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Samut Songkhram province is one of the hidden gems of Thailand that is ideal for tourist who doesn’t want to go too far from Bangkok. Just an hour or so you will come across and most bizarre market in Thailand. Maeklong Railway Market is viral in famous due to the unusual setup of the shops that is located right at the tracks of Southern Rail Transit. Vendors pull back over hanging shades and let their vegetables centimetres away from passing trains every day.

Samut Songkhram, known as Mae Klong to the locals, is the smallest of Thailand’s 76 provinces with an area of just 417 sq km. But what the province lacks in size it makes up for in its rich cultural diversity and traditional riverine ways of life. Located at the mouth of the Mae Klong River on the Gulf of Thailand and crisscrossed by a network of klongs, Samut Songkhram has maintained farming-based lifestyles unchanged down the generations. The province is particularly noted for its fruits and vegetables – particularly lychees, palm sugar production and salt farming. Situated just an hour west of Bangkok, the province offers much for weekend visitors or day trippers from the city Homestays provide a back-to-nature getaway for those looking for a longer trip .

Every visit to Samut Songkhram should start with the province’s best-known attract ion – Don Hoi Lot. This sandbar at the mouth of the Mae Klong provides a home to various species of shellfish, including razor clams (hoi lot) – a popular local product, undulated surf clams (hoi lat), cockles (hoi khraeng) , tongue shells (hoi pak pet) and more. The outer sandbar, Don Nok, is only accessible by boat from a pier on the Mae Klong River, while Don Nai, the inner sandbar, can be reached from the beaches of Chuchi village in Tambon Bang Chakreng and Bang Bo village in Tambon Bang Kaeo, which are both accessible by car. The best time to visit Don Hoi Lot is during March-May when the low tides last longer. Check the tide tables before you go to ensure your visit coincides with the low tide. Several restaurants and souvenir shops offer fresh and dried local produce. A bus service is available all day from the market in Samut Songkhram to Chuchi village.

Talat Nam Tha Kha in Tha Kha sub-district is one of the province’s “must-see” attractions. Fruit and vegetables from the surrounding farms and orchards are sold from boats in the traditional way. Popular produce includes chili, shallot, garlic, coconut sugar, guava, coconut, rose apple, pomelo , and more. The market is held every five days on the second, seventh, and twelfth days of the waning or waxing moon from around 8.00 – 11.00 a.m. A boat service is available for visitors to paddle around the village and fruit orchards. For more information, contact the Tha Kha Sub-district Administration Organization (+66 3476 6208). To get there take Highway 325 (Samut Songkhram-Bang Phae), turning right at Km 32 for a further 5 km.

Another floating market worthy of a visit is Talat Nam Yam Yen Amphawa located on the canal near Wat Amphawan Chetiyaram. Unusually, this market operates in the afternoons, from 12 am to 8 pm on Friday, Saturday and Sunday. The Amphawa Canalis occupied by vendors selling food and drinks, such as fried sea mussels, noodles, coffee, sweets, etc. Visitors can take in the humming atmosphere with music broadcast by the community members, explore the market, enjoy some local food, and hire a boat to see the fireflies at night. Amphawa floating market is near the King Rama II Memorial Park on Highway 325 (Samut Songkhram­ Bang Phae).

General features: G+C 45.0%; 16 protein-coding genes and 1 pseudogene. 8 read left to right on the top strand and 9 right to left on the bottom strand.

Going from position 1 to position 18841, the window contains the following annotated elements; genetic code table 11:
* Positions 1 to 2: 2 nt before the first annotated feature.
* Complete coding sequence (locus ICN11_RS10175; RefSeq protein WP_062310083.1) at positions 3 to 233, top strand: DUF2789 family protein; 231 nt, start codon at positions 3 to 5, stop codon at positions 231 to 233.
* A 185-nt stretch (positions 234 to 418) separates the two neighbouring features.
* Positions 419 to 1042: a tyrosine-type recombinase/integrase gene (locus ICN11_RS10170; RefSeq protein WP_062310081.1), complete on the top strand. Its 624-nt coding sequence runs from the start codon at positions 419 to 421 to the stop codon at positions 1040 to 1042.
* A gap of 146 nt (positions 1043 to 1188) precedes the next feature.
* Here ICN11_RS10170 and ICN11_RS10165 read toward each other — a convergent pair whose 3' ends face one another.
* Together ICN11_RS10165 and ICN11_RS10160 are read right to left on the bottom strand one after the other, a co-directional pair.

Wat Khao Yi San in Ban Khao Yi San, Khao Yi San sub district is renowned for its Ayutthaya period craftsmanship and art. The temple’s renovated chapel or Ubosot houses original paintings and figures from Chinese chronicles while the outside is decorated in stucco produced by master craftsmen from Phetchaburi. The Phra Non Cave accommodates a reclining Buddha image with nine toes while the hilltop vihan enshrines four Buddha footprints. A good time to visit is during the temple fair, held annually in the first lunar month. Visit the nearby Ban Khao Yi San Museum (+66 2433 1547, +668 1859 3195) for more insights into the ancient Yi San Community. The temple and museum are just off Rama II Road at Km 72 near the PTT station.

Get muddy for a worthy cause
Why not lend a hand for Thailand’s coastal forests and have some great fun at the same time at the Mangrove Forest Plantation in Tambon Khlong Khan? Here visitors can take a long-tailed boat to explore the mangrove forest, see birds and crab-eating macaques, as well as witness the way of life of local fishermen, then get down and dirty planting mangrove saplings provided by the Khlong Khan Sub-district Administration Organization Office (+66 3473 1329). The office will prepare a long-tailed boat, a sliding board, saplings and planting tools. All you need are some old clothes and plenty of enthusiasm. Tree planting at this award-winning attraction has increased the forest area to more than 2,000 rai. To get there, drive along Rama II Road until the PTT station at Km 72, then turn left at the lane to the Khao Yi San local museum for around 500 m, and then left again for around 4 km.

Getting there
To drive, take Highway 35 (Thon Buri-Pak Tho or Rama II Road), past the Na Kluea-Maha Chai Intersection. At around Km 63, take the elevated road into Samut Songkhram. Bus services leave throughout the day from the Southern Bus Terminal (www.transport.co.th) while vans make the journey from several points in the city including Victory Monument and Morchit. It’s also possible to get a daily train to Samut Songkhram from Wongwian Yai Railway Station via Mahachai (www.railway.co.th) .

For more information, contact the TAT, Samut Songkhram office on +66 3475 2846-8.


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